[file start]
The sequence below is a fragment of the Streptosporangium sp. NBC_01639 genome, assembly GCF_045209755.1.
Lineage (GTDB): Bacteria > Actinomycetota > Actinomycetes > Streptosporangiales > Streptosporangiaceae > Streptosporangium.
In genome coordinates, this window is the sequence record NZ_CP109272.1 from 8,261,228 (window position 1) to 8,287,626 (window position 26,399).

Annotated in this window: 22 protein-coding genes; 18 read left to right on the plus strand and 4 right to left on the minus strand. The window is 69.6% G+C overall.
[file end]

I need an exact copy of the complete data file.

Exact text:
The sequence below is a fragment of the Streptosporangium sp. NBC_01639 genome, assembly GCF_045209755.1.
Lineage (GTDB): Bacteria > Actinomycetota > Actinomycetes > Streptosporangiales > Streptosporangiaceae > Streptosporangium.
In genome coordinates, this window is the sequence record NZ_CP109272.1 from 8,261,228 (window position 1) to 8,287,626 (window position 26,399).

Annotated in this window: 22 protein-coding genes; 18 read left to right on the plus strand and 4 right to left on the minus strand. The window is 69.6% G+C overall.